Matthew Hurt: Obama able to cut gas costs
I am sure it comes as no surprise when I say gas prices are increasing at an alarming rate. After all, many experts predict the price for a gallon of gas to cost more than $5 per gallon by summer.
In fact, prices at some gas stations in Florida have already reached that amount, approaching the $6 mark. While people are feeling the pain at the pump, these high gas prices have a ripple effect on other aspects of the economy.
For example, virtually every product you buy, whether it be food, medicine or shampoo, is transported to local stores by trucks that run on (you guessed it) gasoline. The transportation industry is also highly susceptible to expensive prices at the pump.
Other sectors of the economy also start to suffer when gas prices jolt upward. Americans, with less money in their wallets, will cease eating at restaurants as often, hurting the food service industry. Leisure activities will also become more of a rarity, hurting industries such as tourism.
I would like to see President Barack Obama take leadership on this issue. He needs to work on lowering the price of gas as much as he can. This may seem unrealistic, as many think the president cannot lower prices, but that notion is untrue. While there are external factors affecting the petroleum industry out of the president’s hands, there are several things he could do domestically to bring gas prices down, even if by a few cents.
Obama could reconsider his opposition to the Keystone XL pipeline — this seems to be one of the most obvious remedies to the situation.
There was no reason for the president to reject the pipeline. Experts argue the pipeline would have given American taxpayers thousands of barrels of oil each day, imported from a politically stable and friendly country. It would not only alleviate the increasing cost of foreign oil, but also create domestic jobs.
Even labor unions and some Democratic Congress members wanted the pipeline. Instead Obama demonstrated a lack of leadership by pandering a small amount of environmentalists in Nebraska.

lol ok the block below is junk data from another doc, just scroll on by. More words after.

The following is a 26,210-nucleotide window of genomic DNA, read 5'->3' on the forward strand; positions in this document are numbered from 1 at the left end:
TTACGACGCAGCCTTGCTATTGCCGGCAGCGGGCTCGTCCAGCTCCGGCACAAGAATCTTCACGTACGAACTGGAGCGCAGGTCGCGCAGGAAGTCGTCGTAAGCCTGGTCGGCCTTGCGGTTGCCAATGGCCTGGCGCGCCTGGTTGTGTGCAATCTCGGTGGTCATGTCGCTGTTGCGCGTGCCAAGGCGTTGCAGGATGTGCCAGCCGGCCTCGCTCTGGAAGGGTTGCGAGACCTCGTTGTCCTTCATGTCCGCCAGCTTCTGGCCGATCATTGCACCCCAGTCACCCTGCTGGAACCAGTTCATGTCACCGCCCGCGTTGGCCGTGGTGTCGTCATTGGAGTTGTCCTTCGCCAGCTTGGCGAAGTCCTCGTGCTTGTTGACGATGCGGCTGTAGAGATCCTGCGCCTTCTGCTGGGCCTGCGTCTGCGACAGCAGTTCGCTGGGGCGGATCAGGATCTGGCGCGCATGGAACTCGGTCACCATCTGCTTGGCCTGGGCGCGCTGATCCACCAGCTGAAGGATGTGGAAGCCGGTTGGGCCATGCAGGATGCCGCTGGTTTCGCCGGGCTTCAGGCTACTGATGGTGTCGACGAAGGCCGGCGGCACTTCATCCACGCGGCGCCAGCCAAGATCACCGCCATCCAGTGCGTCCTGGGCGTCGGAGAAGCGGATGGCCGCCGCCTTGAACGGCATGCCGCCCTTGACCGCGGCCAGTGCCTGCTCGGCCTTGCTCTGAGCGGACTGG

There are already thousands of miles of pipelines across the country, and quite frankly, I do not think major oil spills in Nebraska or Kansas are big concerns. On the other hand, not being able to afford a tank of gas is an issue for most Americans.
Additionally, the president could rally members of his own party in Congress on the issue, as the Republicans already have. Although in a bipartisan manner, of the nearly 30 job-creation bills that have passed in the House, the Pioneers Act has not been voted on in the Senate.
Congressman Morgan Griffith of Virginia’s 9th District, whose jurisdiction includes Blacksburg, said, “This bill would cut through the bureaucratic red tape to ramp up energy exploration and production in the United States, creating new jobs in the process.”
The bill would lift drilling moratoriums that cover nearly the entire East and West coasts. It would also open up a measly three percent of Alaska’s ANWR to oil exploration and drilling, which is small enough so as to not concern you polar bear fans.
Even without the act, the president could lift the drilling moratoriums on the coasts himself, but he refuses.
Oil producers in the Middle East and Africa do not want to see the United States pass the legislations. This would result in cheaper oil prices on the international market and lower prices at the pump. It would also instill fear in the minds of the OPEC leaders toward the U.S. reduction of imported oil consumption.
Obama can take action that would help lower gas prices. He needs to step up and be a leader on this issue, which will also facilitate a speedier economic recovery.
Dennis Jacobe, chief economist at Gallup in Washington, D.C., put it this way: “If the price goes past four dollars a gallon, that will slow the economy.”
Unless Obama can uphold our traditional American economic direction and increase his party’s concern for this issue, prepare for a slow down.